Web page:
1. I know what you mean Dale about sailing along. I had this rather academic approach to the whole subject of cremation and then let it drop, as my brain seems a bit too overheated here. I really had to think about that bizarre ending too. I’ve been sitting on that photo for a year, but it needed to be aired, minus a long preaching on the subject. There is a tendency among some Europeans, in particular, Russian, Italian, and Spanish, to bring their beach dressing behaviour from their own countries to Bali. In Europe, the lido and the beach front restaurants are still viewed as the beach. Elsewhere in the world, beach clothes are only seen on the sand, and then one covers up, more or less. There is a real obsession with tanning and Europeans like every crack of their body coloured before they go home. In temple grounds this is naturally very offensive, but it’s also seen in the walkways, streets near the beach and little restaurants. Balinese don’t like this but they say little, as they believe these people lack education and refinement.


  2. Thank you for the promised story and the photographs to complete what I had learnt about the acceptance of death, continuity of life after and the celebration in white and gold. The end part jarred but methinks was necessary . . . some visitors may think they are ‘there’ but, in reality, have never arrived . . . thank you, Fran !

    Liked by 1 person

    1. Yes, the ending was a little jarring for sure. It came from another long preachy piece I have been writing for a year and decided to abandon. So I just slipped it in. I love that expression, ‘some visitors may think they are ‘there’ but, in reality, have never arrived . . . ‘


    1. Hi Louise, on the actual day, the locals wear a variety of colours ..the men tend to layer in dark colours, the second sarong often very ornate. I’ve noticed that women often come in group colours, with matching lace kabayas. Tourists can wear any colour, as they as are not really part of the event. However, if you knew the person and were involved, you would need to wear the colour of that group, and sit with them. White and yellow/gold are used also for other purification ceremonies. Hope this answers the question.

      Liked by 1 person

  3. That’s so interesting, Francesca, and the colours, umbrellas, flowers in the hair are so beautiful. Rituals such as that, i think, are a healthy thing. To share a funeral ceremony also, i would think, would be quite cathartic – a shared grief and honouring – as well as being very practical. It is odd that people who have sufficient education to earn sufficient money to travel should display such ignorance of what is appropriate in another culture.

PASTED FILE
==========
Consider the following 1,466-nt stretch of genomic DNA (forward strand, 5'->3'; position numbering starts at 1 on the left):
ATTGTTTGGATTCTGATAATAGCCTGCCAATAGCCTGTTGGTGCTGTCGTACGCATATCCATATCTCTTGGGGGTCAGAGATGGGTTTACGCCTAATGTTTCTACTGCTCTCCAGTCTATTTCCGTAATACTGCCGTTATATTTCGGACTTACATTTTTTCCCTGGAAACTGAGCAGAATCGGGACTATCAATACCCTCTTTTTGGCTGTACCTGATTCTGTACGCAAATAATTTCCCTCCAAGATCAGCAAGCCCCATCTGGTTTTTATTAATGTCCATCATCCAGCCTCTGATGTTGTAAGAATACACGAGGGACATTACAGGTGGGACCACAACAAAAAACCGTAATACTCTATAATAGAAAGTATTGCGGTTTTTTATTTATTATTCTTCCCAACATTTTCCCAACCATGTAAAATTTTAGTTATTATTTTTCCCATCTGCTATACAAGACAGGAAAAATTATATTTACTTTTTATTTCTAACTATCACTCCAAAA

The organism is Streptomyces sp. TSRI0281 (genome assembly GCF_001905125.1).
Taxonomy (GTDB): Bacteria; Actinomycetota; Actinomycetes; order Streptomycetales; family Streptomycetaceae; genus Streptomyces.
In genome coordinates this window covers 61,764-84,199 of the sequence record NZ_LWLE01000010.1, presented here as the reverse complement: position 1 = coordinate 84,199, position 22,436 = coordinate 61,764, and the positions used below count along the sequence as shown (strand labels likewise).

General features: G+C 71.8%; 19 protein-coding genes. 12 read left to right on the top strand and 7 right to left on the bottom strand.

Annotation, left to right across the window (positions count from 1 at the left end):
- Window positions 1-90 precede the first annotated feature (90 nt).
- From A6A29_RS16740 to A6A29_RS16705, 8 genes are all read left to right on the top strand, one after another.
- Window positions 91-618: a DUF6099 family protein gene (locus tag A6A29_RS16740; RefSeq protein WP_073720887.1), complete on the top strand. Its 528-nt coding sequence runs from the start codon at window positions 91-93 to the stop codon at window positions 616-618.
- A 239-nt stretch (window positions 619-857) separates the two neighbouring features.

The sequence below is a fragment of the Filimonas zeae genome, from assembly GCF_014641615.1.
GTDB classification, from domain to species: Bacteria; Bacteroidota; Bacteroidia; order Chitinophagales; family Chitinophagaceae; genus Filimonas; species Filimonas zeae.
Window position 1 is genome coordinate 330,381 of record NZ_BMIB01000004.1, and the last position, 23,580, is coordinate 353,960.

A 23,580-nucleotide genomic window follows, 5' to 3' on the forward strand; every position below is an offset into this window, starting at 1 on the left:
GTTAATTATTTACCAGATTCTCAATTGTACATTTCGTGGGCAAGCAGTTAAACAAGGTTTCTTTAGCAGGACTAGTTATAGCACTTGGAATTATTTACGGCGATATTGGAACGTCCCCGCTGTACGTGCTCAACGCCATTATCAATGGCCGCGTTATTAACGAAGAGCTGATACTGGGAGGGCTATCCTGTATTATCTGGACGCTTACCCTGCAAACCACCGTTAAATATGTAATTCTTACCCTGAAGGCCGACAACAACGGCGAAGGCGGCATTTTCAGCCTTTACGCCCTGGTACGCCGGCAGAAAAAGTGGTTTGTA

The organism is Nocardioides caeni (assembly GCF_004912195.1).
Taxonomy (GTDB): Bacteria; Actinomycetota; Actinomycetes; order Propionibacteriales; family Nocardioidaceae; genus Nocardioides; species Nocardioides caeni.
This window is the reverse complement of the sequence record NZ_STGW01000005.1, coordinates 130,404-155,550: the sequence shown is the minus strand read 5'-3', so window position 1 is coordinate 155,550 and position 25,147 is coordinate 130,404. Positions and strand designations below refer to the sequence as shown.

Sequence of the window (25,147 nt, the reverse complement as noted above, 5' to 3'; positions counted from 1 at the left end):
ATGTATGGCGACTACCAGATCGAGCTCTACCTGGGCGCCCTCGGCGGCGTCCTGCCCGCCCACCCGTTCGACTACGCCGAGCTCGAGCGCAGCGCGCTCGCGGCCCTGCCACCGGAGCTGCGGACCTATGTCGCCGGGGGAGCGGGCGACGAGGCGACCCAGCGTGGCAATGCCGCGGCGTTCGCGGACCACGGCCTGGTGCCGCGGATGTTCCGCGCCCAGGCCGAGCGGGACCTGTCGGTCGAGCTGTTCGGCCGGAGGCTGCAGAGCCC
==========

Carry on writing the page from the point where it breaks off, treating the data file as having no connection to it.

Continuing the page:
Liked by 1 person

  4. In the 80s, like yourself Bali was the to-to destination at the time. I attended many cremation ceremonies. My Balinese friend kitted me up for the events. However, I remember being told that the body was buried then exhumed on the birthday of the deceased before cremation. Is this still a tradition? I’ve never heard of the “saving up” scenario. Perhaps I’ve been living in ignorant bliss, but I’ve shared that story far and wide. Please research it for me Fran. I’d hate to be known to tell a lie!!!.
    Peter Qld

    Liked by 1 person

    1. The bodies are exhumed just before the cremation date. The date of the cremation is chosen by the priest, who consults various astrological calendars and has nothing to do with the birthday of the deceased. Mass cremations are important for the poor, saving up for a cremation may take many years. Birthdays are not an important part of Balinese celebratory life. Cremations are hideously expensive but necessary so that the soul, or atman, can be released and eventually reborn.


  5. An interesting story Francesca. I think I may have mentioned that where we stayed a few weeks back was in the middle of ‘suburbia’, surrounded by houses and tiny local businesses. It was far more enjoyable and relaxed and we saw small windows into people’s lives as we walked along.

    Liked by 1 person

  6. A very interesting and informative post. I had no idea they had such ceremonies. I guess we have ugly tourist from all walks of life in all parts of the world. These days, ours seem to be the young (and some old) believing there Instagram images and ratings are more important than respecting a culture.

    Liked by 1 person